The games we've been playing this week.
Tom Orry, Editor - Captain America, Xbox 360 and PS3
I like this game. There, I've said it. While Metacritic disagrees with my score, I enjoyed SEGA and Next Level Games' Captain America game far more than I expected to. What I wasn't a big fan of was the 3D. It just so happens that this is the first 3D game I've played on the fancy new office TV, and to be honest it was a disappointing experience. There was little depth to the scenes and I quickly returned to the standard viewing mode. Still, that doesn't hurt the overall fun I had with the game. I wouldn't recommend you go out and hand over £40 to give this a whirl, but when it's inevitably significantly cheaper you too might find a game that shatters your expectations. Except now I've probably raised your expectations so high the game itself won't be able to come close to meeting them.
Neon Kelly, Deputy Editor - Resident Evil: The Mercenaries 3D, 3DS
Resident Evil: The Mercenaries 3D reminds me of a cat that's lost a leg after a run-in with a car: it doesn't have everything it ought to, and past trauma seems to have left it with behavioural issues, but somehow you're still glad it's around. I can forgive the lack of content and the occasional spat of jerky animation, because when all's said and done it's still a surprisingly addictive game. The lack of online leaderboards is beyond a shadow of a doubt the biggest failing, but it says a lot that I still care about beating my own times and scores.
For me it's arguably more annoying that I can only ever play for a couple of hours at a time, thanks to the pathetic battery life of the 3DS. The latter really is the worst thing about the console; even if the line-up improves and gives us the games we want, we'll never be able to play them for a decent length of time. Well, not on the move, anyway - and isn't that the point of a handheld?
Martin Gaston, Previews Editor - Demon's Souls, PS3
Demon's Souls is certainly a technically complex game, but I don't think it's actually as hard as its reputation makes it out to be. I think the journalists over-egged that one a bit - and, yes, I'm certainly as much to blame as anybody.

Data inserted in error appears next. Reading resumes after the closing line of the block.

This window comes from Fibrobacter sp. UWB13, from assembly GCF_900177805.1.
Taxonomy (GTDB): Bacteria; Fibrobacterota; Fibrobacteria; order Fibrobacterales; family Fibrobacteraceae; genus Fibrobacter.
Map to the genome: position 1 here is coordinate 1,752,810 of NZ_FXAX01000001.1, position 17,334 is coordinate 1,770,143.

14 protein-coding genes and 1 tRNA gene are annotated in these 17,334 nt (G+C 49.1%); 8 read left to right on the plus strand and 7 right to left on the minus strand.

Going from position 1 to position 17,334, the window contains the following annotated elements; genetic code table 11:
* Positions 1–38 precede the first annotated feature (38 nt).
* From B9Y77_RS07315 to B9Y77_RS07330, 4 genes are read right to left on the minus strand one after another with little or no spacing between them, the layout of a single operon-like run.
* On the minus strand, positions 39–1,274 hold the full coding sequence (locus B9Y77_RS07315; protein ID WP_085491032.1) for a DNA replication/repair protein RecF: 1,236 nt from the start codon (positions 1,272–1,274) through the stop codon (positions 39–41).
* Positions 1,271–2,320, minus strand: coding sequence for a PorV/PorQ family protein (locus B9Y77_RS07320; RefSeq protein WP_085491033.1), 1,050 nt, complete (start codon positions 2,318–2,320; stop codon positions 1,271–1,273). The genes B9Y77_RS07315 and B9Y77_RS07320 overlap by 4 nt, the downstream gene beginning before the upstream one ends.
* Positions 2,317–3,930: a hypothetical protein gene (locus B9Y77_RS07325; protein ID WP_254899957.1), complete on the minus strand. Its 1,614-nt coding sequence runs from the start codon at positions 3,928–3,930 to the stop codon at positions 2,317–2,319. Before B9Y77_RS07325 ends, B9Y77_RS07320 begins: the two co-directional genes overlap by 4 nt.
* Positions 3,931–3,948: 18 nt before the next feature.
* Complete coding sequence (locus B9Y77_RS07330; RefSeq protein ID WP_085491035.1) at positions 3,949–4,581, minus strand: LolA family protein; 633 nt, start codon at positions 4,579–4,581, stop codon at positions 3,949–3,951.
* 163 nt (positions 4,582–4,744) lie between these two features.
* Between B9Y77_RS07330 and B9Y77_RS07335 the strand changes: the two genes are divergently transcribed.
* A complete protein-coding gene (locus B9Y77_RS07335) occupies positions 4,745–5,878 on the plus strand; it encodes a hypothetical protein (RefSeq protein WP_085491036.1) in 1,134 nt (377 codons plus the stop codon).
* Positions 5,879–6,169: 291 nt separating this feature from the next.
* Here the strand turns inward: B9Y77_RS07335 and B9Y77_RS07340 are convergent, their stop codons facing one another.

Many people mention that if you die you're forced back to the start of a level, for instance. That's true, but working through a stage generally unlocks certain routes and paths that dramatically shorten the travelling time. It's annoying but not a disaster.
I mean, sure, there will be times when you get completely screwed, stabbed in the back, or just fall down a gaping hole. But, really, the difficulty comes more from learning the game's unique set of mechanics and overcoming them which, once you get there, really does feel amazing.
I don't think it helps that the first two levels are some of the hardest in the entire game, however.
Emily Gera, Staff Writer - Simon the Sorcerer, PC
The other day someone on my Twitter feed was whinging about the pointlessness of Simon the Sorcerer so like any normal person I dusted it off and played it for five consecutive evenings to double check. Don't worry, nostalgia fans, it turns out the guy's an idiot. I still consider Simon fairly untouchable. Some games suffer from that "You can't go home again" problem that plagues the games we grew up with. Simon is rough around the edges thanks to the baffling game logic of all point-and-clicks from the '90s, sure. But it's achingly funny, incredibly British, and one of the most likeable games you're probably too young for.
Jamin Smith, Staff Writer – SpaceChem, PC
The story I'm about to tell is 100 per cent true. On Saturday night, I played SpaceChem for around three hours and made some good progress. Then I got stuck. Big-time stuck. Four-hours-on-one-puzzle stuck. So – after having sat and played the game for about seven hours straight - I gave up and went to bed. I struggled to get to sleep that night; little chemical symbols flitted about underneath my eyelids as my subconscious still wrestled with the solution. Mr Sandman eventually came, though.
In my dream, I'd conjured up an answer: a truly out-of-the-box solution to the puzzle that involved fusing atoms at exactly the same location that you export them from the reactor (I apologise – this will mean nothing to anybody who hasn't played the game). I woke up shortly after this, logged back into the game, and tried the idea immediately. It worked, and I passed the level. This is the closest to a religious experience I've ever had.
(I've been stuck on a new puzzle for around five hours now. My dreams have yet to offer a solution.)